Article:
"US Supreme Court rejects Fla. killer's 1st appeal," is the AP report by Bill Kaczor, via the CT Post.
Lawyers for a convicted mass killer who is mentally ill filed a new appeal with the U.S. Supreme Court on Thursday shortly after the justices declined to hear an earlier case.
In the rejected case, John Errol Ferguson, who is set for execution next Tuesday after 34 years on Florida's death row, challenged the procedure that Gov. Rick Scott used to deny his clemency request.
The high court also denied a stay of execution in that case. It did not explain either decision.
Ferguson's lawyers also filed a separate appeal of a ruling Wednesday by the Florida Supreme Court. The state justices upheld findings by Scott and a trial judge that Ferguson is legally competent to be executed even though he suffers from paranoid schizophrenia.
"Mr. Ferguson lacks a rational understanding of the reason for his death sentences and the effects of it," said defense lawyer Ben Lewis. "He believes he faces a death sentence because of a communist plot related to his role as the 'prince of God.'"
The Supreme Court order in Ferguson v. Florida is available in Adobe .pdf format. Just to be clear, the legal matter that is still before the Court is the appeal from the Florida Supreme Court ruling on the state's standard regading competency to be executed, which differs from the standard articulated in Ford v. Wainwright.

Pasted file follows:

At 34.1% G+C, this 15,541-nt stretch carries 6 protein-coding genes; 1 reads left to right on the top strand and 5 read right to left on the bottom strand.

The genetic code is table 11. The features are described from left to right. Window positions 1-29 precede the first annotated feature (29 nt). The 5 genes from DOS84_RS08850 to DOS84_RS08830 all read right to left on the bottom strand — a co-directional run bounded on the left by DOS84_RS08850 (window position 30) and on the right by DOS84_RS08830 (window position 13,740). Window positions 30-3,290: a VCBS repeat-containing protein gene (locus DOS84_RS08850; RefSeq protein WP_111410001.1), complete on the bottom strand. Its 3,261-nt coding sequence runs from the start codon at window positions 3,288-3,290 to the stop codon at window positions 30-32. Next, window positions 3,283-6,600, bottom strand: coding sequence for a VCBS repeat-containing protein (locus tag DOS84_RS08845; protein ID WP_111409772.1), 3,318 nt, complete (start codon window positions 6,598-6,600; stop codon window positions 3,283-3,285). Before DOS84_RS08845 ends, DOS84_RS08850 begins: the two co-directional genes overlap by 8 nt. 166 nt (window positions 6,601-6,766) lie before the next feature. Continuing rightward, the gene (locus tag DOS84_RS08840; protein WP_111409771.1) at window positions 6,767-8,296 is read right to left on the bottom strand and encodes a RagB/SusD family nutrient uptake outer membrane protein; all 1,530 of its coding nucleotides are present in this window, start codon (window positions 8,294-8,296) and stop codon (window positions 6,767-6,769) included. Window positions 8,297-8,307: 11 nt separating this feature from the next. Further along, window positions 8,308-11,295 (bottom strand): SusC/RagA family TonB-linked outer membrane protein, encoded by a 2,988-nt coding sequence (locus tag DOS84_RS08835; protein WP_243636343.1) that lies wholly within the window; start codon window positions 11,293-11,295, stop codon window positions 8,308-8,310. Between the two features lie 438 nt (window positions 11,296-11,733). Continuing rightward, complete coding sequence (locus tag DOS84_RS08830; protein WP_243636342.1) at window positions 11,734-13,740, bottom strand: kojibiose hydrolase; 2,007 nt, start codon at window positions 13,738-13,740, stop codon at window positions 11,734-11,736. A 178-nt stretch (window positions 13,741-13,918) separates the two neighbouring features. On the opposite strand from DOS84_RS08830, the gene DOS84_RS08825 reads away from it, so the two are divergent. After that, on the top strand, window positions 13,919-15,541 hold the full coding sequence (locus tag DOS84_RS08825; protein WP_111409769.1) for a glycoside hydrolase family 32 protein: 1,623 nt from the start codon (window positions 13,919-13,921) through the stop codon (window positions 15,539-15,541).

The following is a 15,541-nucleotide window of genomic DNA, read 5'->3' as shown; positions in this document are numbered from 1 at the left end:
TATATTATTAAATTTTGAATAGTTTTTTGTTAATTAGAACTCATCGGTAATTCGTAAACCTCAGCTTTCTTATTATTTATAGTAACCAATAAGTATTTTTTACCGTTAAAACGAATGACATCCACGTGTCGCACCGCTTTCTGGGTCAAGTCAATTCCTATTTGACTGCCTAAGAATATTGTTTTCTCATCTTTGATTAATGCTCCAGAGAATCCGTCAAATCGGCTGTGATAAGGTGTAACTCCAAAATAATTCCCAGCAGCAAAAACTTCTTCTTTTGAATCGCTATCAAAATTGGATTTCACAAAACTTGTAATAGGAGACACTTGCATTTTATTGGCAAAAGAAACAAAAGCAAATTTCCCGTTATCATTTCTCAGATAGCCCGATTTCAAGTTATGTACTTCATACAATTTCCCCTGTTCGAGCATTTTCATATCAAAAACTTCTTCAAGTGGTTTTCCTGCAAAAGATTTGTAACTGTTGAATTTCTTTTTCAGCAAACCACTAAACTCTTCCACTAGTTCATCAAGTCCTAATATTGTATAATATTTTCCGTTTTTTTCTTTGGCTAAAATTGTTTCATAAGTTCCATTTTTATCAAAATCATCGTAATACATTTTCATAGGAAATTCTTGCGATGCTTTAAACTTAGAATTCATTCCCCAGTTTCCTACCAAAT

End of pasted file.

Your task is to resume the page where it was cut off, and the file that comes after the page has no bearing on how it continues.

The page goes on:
SCOTUSblog posts, "Court denies stay of execution in Florida case," by Amy Howe.
This afternoon the Court declined to stay the execution (and denied the petition for certiorari) of John Ferguson, a Florida death row inmate convicted in 1978 for his role in eight murders on two separate occasions. In urging the Court to stay his execution and grant review, Ferguson — whose attorneys describe him as having a “history of serious mental illness” and who had been diagnosed as a “paranoid schizophrenic” — had argued that he had been denied due process in his clemency proceedings because (among other things) he never received a clemency hearing. Ferguson also argued that his execution, after thirty-four years on death row, would violate the Eighth Amendment’s prohibition on cruel and unusual punishment. Ferguson and his attorneys contended that executing him now would not serve either of the two goals of punishment — deterrence and retribution — advanced by the Court in cases such as Roper v. Simmons and Atkins v. Virginia.
The stay was originally presented to Justice Thomas, who serves as the Circuit Justice for the Eleventh Circuit; he then referred it to the entire Court. Justice Breyer — who has in the past expressed some sympathy for Eighth Amendment claims like Ferguson’s — indicated that he would have granted the application for a stay. The Chief Justice did not participate in Ferguson’s case.
Earlier coverage of John Ferguson's case begins at the link.
Related posts are in the competency and mental illness category indexes. I added the compentency category index in April. Earlier posts dealing with competency to be executed are available under the Scott Panetti index.
The Supreme Court established standards to assess whether severely mentally ill inmates are competent to be executed in the 1986 case, Ford v. Wainwright; more via Oyez. Coverage of Scott Panetti's case begins at the link. More on the U.S. Supreme Court 2007 ruling in Panetti v. Quarterman is via Oyez.